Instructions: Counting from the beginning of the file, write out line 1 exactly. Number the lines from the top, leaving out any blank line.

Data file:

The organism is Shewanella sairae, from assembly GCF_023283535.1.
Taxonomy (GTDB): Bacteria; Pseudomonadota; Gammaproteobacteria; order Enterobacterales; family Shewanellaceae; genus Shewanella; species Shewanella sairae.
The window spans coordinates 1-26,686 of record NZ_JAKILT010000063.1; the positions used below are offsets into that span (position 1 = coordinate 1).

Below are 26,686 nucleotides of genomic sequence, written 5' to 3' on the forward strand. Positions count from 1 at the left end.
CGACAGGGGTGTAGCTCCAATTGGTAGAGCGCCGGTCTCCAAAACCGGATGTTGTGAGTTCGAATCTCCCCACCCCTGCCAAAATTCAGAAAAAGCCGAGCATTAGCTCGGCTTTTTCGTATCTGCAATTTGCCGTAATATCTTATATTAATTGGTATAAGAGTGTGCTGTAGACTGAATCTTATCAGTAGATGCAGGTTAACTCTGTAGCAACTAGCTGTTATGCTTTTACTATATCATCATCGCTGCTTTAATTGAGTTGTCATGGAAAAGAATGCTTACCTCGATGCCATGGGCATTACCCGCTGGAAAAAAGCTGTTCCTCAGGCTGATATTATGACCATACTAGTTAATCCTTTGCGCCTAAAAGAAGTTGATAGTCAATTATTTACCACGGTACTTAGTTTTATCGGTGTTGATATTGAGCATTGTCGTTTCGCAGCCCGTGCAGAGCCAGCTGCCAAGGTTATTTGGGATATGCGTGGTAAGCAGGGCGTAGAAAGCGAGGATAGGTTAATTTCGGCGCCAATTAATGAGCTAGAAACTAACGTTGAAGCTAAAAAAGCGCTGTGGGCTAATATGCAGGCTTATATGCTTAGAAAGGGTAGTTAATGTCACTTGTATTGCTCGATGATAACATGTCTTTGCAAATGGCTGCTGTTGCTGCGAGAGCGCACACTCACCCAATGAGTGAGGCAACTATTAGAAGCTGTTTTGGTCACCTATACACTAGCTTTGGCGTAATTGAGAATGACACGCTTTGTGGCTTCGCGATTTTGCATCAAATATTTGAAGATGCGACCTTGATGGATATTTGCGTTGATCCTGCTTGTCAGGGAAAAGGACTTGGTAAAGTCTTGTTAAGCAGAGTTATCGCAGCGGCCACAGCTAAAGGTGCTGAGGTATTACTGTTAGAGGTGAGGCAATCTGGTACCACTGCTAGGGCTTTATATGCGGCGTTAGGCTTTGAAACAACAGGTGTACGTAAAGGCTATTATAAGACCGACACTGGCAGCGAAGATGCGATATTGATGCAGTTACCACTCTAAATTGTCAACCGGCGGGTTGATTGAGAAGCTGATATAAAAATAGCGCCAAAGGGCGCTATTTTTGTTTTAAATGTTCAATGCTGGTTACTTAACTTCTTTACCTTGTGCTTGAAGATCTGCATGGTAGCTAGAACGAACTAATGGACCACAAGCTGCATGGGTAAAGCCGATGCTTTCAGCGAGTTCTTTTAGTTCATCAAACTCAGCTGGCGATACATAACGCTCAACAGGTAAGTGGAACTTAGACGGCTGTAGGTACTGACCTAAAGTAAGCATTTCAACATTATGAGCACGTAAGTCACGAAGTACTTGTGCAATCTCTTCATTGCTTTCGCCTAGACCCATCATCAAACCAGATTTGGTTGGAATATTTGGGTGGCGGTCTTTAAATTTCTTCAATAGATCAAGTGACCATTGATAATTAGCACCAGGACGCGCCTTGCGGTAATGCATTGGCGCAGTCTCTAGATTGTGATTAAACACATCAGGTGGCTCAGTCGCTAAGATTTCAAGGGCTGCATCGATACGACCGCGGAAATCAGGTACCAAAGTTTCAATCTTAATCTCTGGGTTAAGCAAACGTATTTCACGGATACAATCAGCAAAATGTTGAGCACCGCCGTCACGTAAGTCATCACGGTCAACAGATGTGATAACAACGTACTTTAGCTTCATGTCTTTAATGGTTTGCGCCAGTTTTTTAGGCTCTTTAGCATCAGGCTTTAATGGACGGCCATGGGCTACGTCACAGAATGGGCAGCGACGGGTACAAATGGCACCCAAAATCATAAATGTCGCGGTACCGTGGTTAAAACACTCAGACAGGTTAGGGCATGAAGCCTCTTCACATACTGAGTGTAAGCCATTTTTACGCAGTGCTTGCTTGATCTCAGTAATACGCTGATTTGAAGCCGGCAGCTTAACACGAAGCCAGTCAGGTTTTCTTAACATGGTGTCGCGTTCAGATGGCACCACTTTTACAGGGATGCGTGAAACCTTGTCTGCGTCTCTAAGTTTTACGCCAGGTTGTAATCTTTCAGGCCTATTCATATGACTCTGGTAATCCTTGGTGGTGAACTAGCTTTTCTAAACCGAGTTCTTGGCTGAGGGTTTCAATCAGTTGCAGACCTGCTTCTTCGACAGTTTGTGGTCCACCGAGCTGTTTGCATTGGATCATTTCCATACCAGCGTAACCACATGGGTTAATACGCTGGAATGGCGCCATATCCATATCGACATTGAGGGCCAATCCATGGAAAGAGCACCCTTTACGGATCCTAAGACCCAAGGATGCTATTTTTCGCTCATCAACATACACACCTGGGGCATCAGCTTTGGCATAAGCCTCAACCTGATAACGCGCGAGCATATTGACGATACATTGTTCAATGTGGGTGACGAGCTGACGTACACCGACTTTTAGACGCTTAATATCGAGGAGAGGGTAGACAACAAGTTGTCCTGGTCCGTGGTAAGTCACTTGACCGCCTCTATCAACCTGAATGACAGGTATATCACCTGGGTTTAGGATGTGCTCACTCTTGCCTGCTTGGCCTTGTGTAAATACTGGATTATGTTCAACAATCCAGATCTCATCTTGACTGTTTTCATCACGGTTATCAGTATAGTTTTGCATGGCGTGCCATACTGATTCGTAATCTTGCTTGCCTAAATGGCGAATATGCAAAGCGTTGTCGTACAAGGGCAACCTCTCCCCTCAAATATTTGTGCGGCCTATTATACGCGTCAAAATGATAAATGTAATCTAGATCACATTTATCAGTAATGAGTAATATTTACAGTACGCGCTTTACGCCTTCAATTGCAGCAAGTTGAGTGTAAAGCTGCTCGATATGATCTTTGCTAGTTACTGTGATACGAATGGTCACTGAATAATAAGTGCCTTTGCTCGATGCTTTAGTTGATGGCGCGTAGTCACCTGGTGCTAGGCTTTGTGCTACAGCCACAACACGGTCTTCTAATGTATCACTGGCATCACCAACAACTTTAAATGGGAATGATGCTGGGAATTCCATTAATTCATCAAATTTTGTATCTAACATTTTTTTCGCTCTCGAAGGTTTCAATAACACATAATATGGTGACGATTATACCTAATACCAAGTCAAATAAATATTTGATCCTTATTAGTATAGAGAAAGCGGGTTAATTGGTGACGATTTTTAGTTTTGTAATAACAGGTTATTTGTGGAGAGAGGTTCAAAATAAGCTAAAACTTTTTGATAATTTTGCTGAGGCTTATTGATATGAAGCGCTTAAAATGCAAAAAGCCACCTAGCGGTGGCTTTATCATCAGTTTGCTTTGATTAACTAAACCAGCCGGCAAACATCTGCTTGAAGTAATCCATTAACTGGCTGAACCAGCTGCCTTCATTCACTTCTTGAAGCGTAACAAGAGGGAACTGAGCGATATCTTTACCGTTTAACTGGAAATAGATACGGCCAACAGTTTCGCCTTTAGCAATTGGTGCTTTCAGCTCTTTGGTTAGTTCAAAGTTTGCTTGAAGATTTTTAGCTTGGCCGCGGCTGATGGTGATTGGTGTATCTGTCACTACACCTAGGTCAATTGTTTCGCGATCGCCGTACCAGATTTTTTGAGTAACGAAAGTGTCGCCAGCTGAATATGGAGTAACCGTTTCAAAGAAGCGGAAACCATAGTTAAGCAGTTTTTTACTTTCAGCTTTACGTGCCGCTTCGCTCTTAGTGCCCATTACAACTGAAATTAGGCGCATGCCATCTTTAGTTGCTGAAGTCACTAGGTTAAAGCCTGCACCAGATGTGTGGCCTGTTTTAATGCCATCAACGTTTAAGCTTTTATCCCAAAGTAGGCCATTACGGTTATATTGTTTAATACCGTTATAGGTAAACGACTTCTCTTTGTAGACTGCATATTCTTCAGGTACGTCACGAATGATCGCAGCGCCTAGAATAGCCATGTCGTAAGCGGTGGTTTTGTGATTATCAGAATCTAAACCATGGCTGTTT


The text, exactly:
The organism is Shewanella sairae, from assembly GCF_023283535.1.